Forever interviewing: Why it pays to keep your interview skills sharp

Jul 25, 2023

5 mins

Forever interviewing: Why it pays to keep your interview skills sharp

You’ve emerged victorious from numerous rounds of interviews and finally secured your dream job. A wave of relief washes over you. The most challenging hurdle has been crossed, and now it’s time to get down to business. However, unless you foresee a lifetime tenure in this very role, interviewing remains an unavoidable part of your professional journey, be it for progression within this company or a transition to another. As the saying goes, practice makes perfect; honing interview skills is no exception. Indeed, some career gurus advocate for continuous interviewing—even in the throes of job satisfaction.

To learn more about the benefits of regular interviewing and why you should never get too comfortable at work, we spoke with Senior Recruiter Aislinn “Ace” Haggerty. She shares why you should keep the interview train rolling, how it helps you stay in the loop on what’s happening in the job market, and how to regularly interview without compromising your current job.

The benefits of interviewing year round: practice makes progress

Everyone knows the nervousness that can happen before an interview; if it’s been a while, it could be enough to rattle your confidence. The best way to combat it? Get comfortable with interviewing by doing it often. “[Regular interviewing] keeps you practiced in confidently telling your story.” Haggerty begins. She points out that by interviewing regularly, even when you have a job, you lessen the added stress of needing a new role. “When you interview without the urgency of having to find a job, you start to tell your story more confidently, and you can begin to refine it.”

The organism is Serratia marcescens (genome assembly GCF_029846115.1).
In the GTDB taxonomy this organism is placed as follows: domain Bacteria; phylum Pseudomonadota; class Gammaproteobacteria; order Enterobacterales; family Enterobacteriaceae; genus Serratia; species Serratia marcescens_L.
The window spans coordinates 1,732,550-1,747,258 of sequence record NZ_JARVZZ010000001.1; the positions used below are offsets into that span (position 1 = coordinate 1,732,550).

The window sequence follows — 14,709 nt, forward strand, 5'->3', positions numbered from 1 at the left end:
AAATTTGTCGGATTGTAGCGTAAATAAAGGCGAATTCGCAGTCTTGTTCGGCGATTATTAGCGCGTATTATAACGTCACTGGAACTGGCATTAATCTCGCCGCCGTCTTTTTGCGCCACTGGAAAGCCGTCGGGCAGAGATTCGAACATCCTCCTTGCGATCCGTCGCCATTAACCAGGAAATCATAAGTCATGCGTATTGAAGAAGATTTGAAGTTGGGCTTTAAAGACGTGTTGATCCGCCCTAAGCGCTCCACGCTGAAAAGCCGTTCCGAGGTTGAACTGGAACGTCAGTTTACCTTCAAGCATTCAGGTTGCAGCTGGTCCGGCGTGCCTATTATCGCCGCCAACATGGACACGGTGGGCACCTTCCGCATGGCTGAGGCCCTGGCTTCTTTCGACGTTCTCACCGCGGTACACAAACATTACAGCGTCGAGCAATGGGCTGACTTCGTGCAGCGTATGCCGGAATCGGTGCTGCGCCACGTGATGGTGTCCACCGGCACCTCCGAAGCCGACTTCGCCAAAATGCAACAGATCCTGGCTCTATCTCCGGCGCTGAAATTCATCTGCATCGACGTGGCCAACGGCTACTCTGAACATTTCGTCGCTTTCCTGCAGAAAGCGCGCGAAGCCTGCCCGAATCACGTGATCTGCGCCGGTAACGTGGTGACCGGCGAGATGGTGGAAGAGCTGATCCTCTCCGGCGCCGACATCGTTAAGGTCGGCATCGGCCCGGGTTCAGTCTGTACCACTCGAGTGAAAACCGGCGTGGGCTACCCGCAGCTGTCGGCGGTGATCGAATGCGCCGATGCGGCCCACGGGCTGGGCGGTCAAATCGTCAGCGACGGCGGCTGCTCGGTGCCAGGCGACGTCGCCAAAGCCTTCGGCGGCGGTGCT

Going into an interview with confidence has a ripple effect of benefits beyond landing the job. With the stakes low and your story perfected, you give yourself a better platform for negotiation. “When you don’t need a new job, you can better advocate for yourself, judge the opportunity more objectively, and determine if it’s the right role for you.” Haggerty points out.

She continues, “My father always told me: ‘The best day to look for a job is the day you start one.’ I used to think this was callous, but over time, I realized he meant that situations, jobs, and lives can change overnight, and it is wise to keep your options open.”

How should you tackle regular interviewing?

Even if you love your job, there’s no harm in seeing what’s out there. Regular interviewing doesn’t need to be formal; sometimes, it can just look like a conversation.

However, Haggerty notes not to let it become a free for all where you’re willing to talk to anyone about anything. It’s critical to know what you value, what’s a ‘yes’, and what’s a ‘no’. “I am the kind of person who is open to most conversations about a potential role. I have a few hard and fast rules against types of corporations, industries, or job structures that are ‘no’s for me, but beyond that, I believe that most conversations are worth it,” she mentions.

Haggerty also says to keep in mind that even if a conversation doesn’t lead to a new job, it could help expand your network and help keep your options open. “Whether or not an initial conversation leads to a job, it does lead to a new connection and a wider network. Even if it’s not the right role for you, it could be perfect for a friend,” she says.

The most valuable reason to interview regularly

When you stay at the same company for a long time, you might develop blinders to what else is out there, how other places operate, and what you could be missing. Haggerty believes regular interviewing is a crucial way to stay on top of your market value and industry trends. “If you go several years without interviewing, you may have no idea what the change in value is for salary, benefits, or flexibility,” she begins.